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Summary and Comments

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Category: 

Government

Date: 

1998-04-30 11:18:05

Subject: 

Toxic Catastrophe: A Y2K Water Utility Test

Comment: 

Governments regulate public utilities. People assume that public utilities are safe because of this regulation. This faith in government will be tested in 2000.

This was published in the SUN-HERALD, an Australian newspaper, on April 26: "How Y2K could kill a town: Tests Reveal Potential Catastrophe."

The story reports that state agencies conducted the test. It does not say that local officials did. Thus, the test was probably a simulation, not an actual test with real effluent. But as these stories spread, the public will begin to have doubts.

In the year 2000, these doubts will be confirmed.

There is no Web link.

* * * * * * *

Enough toxic chemicals would have been released into Coff's Harbour's water supply to kill its entire population, under a test on the likely impact of the millennium bug.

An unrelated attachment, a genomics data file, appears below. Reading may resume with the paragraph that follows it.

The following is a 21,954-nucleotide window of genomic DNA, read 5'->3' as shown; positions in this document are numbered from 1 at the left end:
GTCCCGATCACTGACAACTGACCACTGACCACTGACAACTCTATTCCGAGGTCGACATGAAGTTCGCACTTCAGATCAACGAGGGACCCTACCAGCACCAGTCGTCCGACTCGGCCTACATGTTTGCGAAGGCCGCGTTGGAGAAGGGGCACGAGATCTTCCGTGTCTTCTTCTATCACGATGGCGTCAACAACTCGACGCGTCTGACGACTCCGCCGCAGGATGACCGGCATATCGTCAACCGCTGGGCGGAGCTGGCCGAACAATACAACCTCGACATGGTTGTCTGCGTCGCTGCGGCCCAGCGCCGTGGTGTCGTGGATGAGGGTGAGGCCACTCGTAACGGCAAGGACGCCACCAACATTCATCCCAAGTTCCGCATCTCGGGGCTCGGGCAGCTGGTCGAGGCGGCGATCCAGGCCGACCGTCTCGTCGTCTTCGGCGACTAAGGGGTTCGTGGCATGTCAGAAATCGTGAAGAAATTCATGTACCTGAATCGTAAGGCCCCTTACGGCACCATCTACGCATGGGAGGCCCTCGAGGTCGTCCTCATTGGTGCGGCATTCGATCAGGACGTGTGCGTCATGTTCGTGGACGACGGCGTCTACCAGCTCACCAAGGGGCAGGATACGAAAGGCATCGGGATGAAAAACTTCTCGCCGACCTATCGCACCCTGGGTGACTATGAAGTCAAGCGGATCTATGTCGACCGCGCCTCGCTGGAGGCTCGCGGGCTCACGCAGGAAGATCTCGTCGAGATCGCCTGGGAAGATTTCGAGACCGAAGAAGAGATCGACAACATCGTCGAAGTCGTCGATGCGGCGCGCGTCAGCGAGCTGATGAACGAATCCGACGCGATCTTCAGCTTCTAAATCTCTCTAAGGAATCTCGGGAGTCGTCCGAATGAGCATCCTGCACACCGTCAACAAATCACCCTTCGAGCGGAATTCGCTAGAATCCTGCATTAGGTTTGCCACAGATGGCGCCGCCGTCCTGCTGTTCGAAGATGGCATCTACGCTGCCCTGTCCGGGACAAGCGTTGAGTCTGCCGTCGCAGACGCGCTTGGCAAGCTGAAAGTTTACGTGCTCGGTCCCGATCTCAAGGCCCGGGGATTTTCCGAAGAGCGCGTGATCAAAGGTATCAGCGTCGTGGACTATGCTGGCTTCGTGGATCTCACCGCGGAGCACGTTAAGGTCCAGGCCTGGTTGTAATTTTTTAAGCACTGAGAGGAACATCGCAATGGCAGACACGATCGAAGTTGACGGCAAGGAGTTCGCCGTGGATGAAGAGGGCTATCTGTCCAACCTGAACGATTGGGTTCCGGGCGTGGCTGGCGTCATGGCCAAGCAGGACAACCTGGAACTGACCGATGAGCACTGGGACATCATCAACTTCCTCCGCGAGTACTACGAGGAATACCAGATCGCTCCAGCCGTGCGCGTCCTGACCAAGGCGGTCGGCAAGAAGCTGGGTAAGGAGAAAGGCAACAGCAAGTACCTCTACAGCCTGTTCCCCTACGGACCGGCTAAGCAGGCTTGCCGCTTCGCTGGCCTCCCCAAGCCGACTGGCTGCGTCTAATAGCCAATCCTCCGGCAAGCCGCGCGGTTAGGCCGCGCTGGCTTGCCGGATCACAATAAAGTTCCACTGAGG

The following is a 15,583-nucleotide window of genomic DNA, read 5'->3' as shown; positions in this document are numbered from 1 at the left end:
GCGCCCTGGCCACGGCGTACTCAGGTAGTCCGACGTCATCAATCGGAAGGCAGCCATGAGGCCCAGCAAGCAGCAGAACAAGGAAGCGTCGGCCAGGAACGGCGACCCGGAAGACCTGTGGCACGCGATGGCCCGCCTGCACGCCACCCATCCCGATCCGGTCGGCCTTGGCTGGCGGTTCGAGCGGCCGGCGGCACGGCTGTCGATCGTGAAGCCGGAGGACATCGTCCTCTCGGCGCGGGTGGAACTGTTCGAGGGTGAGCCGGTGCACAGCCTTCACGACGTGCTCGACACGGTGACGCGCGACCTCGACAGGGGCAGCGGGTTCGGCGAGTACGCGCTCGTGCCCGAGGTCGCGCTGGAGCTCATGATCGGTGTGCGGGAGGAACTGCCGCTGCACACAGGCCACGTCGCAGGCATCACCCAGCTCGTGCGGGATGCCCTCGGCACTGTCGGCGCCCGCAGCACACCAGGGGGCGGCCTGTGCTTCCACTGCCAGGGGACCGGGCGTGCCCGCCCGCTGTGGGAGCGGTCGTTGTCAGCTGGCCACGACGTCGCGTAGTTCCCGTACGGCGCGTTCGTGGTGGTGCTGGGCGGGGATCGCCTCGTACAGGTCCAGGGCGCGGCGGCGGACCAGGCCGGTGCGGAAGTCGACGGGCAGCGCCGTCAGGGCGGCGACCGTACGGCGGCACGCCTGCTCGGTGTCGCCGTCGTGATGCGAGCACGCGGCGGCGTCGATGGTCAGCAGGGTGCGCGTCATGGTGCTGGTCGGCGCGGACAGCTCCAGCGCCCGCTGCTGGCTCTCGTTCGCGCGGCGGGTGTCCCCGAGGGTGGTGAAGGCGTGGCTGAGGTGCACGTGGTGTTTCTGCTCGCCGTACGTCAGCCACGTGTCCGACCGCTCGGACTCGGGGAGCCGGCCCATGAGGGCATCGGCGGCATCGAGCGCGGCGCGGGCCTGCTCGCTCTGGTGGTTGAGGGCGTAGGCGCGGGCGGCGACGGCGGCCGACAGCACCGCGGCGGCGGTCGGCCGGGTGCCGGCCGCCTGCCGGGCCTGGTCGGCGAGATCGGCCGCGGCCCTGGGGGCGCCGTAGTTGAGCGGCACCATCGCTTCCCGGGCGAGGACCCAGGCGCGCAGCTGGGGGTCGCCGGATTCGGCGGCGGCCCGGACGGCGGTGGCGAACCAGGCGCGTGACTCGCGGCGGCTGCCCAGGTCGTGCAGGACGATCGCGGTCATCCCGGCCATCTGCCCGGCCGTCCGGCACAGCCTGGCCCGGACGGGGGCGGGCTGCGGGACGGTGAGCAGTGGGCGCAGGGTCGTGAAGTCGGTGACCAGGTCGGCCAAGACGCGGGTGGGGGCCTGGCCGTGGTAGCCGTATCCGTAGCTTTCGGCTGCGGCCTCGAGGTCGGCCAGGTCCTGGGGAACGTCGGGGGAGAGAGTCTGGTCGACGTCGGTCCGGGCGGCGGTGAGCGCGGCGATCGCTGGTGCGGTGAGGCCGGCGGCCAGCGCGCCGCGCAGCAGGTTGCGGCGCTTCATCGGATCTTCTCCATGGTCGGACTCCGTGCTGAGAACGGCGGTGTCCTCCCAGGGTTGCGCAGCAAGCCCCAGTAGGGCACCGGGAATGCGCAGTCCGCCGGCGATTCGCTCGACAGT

Simulations by State agencies on the impact of the bug, caused by computers' inability to recognize the date 2000, have highlighted the potential for environmental catastrophe. . . .

Tests have been conducted by several State government agencies, with alarming results, as officials try to remedy the problem of computers and micro-processors not recognising the date 2000.

When microprocessors at Coffs Harbour's water-storage facility were tuned in to 2000 dates in a simulation, the entire chemical holdings - normally used in carefullly regulated amounts to purify water - were dumped into the water in one hit. Experts say this would have the potential to kill the town's entire population.

The results of the experiment have intensified concerns in big agencies covering the police, Corrective Services, Health and Transport about what could happen on January 1, 2000.

State Information Technology Minister Kim Yeadon has ordered all 400 government departments and statutory authorities to report on their exposure to the so-called Y2K bug by June. He will deliver a report on the problem, focusing on vulnerable utility providers - mainly water, gas and electricity - to Cabinet.

A detailed timetable and list of priorities will then be developed to ensure NSW does not suffer bug-related breakdowns. . . .

[Retyped from a faxed copy of the original newspaper article]


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